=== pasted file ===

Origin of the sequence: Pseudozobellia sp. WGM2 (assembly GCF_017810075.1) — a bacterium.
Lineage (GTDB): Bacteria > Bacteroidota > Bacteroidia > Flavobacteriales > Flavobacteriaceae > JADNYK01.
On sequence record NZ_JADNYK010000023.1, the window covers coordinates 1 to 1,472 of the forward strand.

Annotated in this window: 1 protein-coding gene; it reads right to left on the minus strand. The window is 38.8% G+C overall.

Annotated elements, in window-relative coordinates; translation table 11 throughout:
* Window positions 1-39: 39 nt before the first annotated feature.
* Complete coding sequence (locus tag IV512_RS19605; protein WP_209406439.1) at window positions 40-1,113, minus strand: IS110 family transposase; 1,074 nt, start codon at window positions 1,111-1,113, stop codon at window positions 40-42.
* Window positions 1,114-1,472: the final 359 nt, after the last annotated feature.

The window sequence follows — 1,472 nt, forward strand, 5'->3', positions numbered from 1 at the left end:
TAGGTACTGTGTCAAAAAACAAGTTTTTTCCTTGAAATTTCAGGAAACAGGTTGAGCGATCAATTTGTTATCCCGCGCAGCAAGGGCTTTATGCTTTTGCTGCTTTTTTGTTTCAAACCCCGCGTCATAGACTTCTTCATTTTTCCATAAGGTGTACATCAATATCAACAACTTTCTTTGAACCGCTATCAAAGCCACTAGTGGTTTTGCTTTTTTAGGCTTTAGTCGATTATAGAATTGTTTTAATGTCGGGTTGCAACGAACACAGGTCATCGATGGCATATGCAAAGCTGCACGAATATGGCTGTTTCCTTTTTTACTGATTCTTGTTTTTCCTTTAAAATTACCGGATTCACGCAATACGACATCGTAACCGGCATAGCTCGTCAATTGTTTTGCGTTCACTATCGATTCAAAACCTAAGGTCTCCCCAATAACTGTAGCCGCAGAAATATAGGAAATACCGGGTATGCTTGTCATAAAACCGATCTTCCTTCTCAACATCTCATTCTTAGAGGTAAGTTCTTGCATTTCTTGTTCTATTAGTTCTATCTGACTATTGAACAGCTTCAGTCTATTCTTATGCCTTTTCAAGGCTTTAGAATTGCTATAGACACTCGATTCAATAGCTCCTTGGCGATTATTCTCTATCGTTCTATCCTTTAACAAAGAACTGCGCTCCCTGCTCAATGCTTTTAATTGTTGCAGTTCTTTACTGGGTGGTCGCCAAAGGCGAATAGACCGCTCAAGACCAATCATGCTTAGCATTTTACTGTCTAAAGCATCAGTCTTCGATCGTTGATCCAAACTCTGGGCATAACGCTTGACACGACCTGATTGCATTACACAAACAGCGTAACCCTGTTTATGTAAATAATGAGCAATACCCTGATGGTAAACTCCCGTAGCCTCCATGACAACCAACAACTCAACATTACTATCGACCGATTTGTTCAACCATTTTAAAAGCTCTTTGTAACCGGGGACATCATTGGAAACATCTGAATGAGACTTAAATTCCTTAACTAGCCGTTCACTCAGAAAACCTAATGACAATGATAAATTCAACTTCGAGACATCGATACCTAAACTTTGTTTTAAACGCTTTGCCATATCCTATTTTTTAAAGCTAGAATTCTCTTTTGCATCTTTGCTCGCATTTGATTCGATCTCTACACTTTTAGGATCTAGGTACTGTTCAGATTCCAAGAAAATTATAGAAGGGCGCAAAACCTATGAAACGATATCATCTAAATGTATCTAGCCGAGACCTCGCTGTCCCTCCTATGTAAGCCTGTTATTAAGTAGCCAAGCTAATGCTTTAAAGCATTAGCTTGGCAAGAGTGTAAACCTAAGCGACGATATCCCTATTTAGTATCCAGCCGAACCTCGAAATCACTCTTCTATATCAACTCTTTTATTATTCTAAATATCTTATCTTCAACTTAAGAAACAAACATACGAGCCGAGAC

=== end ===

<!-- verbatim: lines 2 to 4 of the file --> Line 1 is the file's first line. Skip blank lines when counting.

Lineage (GTDB): Bacteria > Bacteroidota > Bacteroidia > Flavobacteriales > Flavobacteriaceae > JADNYK01.
On sequence record NZ_JADNYK010000023.1, the window covers coordinates 1 to 1,472 of the forward strand.

Annotated in this window: 1 protein-coding gene; it reads right to left on the minus strand. The window is 38.8% G+C overall.